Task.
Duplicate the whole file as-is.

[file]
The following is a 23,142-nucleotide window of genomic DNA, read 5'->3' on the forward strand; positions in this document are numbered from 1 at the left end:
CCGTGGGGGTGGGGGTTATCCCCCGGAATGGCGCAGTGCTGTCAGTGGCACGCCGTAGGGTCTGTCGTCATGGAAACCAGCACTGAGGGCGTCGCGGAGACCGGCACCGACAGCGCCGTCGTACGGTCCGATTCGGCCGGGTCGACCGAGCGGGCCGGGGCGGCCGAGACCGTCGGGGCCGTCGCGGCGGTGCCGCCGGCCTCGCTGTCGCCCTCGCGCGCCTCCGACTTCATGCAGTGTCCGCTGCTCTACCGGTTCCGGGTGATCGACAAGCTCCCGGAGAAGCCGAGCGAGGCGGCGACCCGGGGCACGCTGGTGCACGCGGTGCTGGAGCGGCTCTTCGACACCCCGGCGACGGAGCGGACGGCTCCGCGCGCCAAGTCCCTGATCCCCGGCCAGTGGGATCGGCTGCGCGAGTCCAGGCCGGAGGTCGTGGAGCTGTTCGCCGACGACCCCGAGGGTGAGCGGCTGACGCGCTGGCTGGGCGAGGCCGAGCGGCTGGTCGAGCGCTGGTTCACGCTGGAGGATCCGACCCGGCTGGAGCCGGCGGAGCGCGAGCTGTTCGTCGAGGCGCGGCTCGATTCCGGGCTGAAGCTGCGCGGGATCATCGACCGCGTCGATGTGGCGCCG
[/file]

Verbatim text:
The following is a 23,142-nucleotide window of genomic DNA, read 5'->3' on the forward strand; positions in this document are numbered from 1 at the left end:
CCGTGGGGGTGGGGGTTATCCCCCGGAATGGCGCAGTGCTGTCAGTGGCACGCCGTAGGGTCTGTCGTCATGGAAACCAGCACTGAGGGCGTCGCGGAGACCGGCACCGACAGCGCCGTCGTACGGTCCGATTCGGCCGGGTCGACCGAGCGGGCCGGGGCGGCCGAGACCGTCGGGGCCGTCGCGGCGGTGCCGCCGGCCTCGCTGTCGCCCTCGCGCGCCTCCGACTTCATGCAGTGTCCGCTGCTCTACCGGTTCCGGGTGATCGACAAGCTCCCGGAGAAGCCGAGCGAGGCGGCGACCCGGGGCACGCTGGTGCACGCGGTGCTGGAGCGGCTCTTCGACACCCCGGCGACGGAGCGGACGGCTCCGCGCGCCAAGTCCCTGATCCCCGGCCAGTGGGATCGGCTGCGCGAGTCCAGGCCGGAGGTCGTGGAGCTGTTCGCCGACGACCCCGAGGGTGAGCGGCTGACGCGCTGGCTGGGCGAGGCCGAGCGGCTGGTCGAGCGCTGGTTCACGCTGGAGGATCCGACCCGGCTGGAGCCGGCGGAGCGCGAGCTGTTCGTCGAGGCGCGGCTCGATTCCGGGCTGAAGCTGCGCGGGATCATCGACCGCGTCGATGTGGCGCCG